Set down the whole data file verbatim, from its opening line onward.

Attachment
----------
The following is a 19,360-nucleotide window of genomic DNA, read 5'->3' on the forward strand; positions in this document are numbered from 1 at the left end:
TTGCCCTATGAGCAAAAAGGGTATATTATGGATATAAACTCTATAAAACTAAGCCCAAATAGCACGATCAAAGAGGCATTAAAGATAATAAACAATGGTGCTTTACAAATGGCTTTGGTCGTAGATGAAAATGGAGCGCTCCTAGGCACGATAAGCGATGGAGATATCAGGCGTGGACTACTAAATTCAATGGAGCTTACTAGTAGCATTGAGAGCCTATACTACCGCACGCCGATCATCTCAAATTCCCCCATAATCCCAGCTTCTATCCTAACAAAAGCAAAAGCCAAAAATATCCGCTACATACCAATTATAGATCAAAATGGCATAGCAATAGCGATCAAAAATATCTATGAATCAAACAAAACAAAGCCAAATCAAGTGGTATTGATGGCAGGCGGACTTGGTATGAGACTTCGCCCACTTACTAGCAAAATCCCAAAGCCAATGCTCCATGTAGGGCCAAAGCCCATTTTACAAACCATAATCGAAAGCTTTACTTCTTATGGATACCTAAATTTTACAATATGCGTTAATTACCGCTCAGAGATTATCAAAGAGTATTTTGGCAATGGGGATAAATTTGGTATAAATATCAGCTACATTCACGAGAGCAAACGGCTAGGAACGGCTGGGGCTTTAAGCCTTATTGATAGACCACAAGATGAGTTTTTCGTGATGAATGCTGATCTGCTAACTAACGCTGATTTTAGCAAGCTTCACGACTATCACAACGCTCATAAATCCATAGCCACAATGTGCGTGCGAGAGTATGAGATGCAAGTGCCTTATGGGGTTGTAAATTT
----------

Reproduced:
The following is a 19,360-nucleotide window of genomic DNA, read 5'->3' on the forward strand; positions in this document are numbered from 1 at the left end:
TTGCCCTATGAGCAAAAAGGGTATATTATGGATATAAACTCTATAAAACTAAGCCCAAATAGCACGATCAAAGAGGCATTAAAGATAATAAACAATGGTGCTTTACAAATGGCTTTGGTCGTAGATGAAAATGGAGCGCTCCTAGGCACGATAAGCGATGGAGATATCAGGCGTGGACTACTAAATTCAATGGAGCTTACTAGTAGCATTGAGAGCCTATACTACCGCACGCCGATCATCTCAAATTCCCCCATAATCCCAGCTTCTATCCTAACAAAAGCAAAAGCCAAAAATATCCGCTACATACCAATTATAGATCAAAATGGCATAGCAATAGCGATCAAAAATATCTATGAATCAAACAAAACAAAGCCAAATCAAGTGGTATTGATGGCAGGCGGACTTGGTATGAGACTTCGCCCACTTACTAGCAAAATCCCAAAGCCAATGCTCCATGTAGGGCCAAAGCCCATTTTACAAACCATAATCGAAAGCTTTACTTCTTATGGATACCTAAATTTTACAATATGCGTTAATTACCGCTCAGAGATTATCAAAGAGTATTTTGGCAATGGGGATAAATTTGGTATAAATATCAGCTACATTCACGAGAGCAAACGGCTAGGAACGGCTGGGGCTTTAAGCCTTATTGATAGACCACAAGATGAGTTTTTCGTGATGAATGCTGATCTGCTAACTAACGCTGATTTTAGCAAGCTTCACGACTATCACAACGCTCATAAATCCATAGCCACAATGTGCGTGCGAGAGTATGAGATGCAAGTGCCTTATGGGGTTGTAAATTT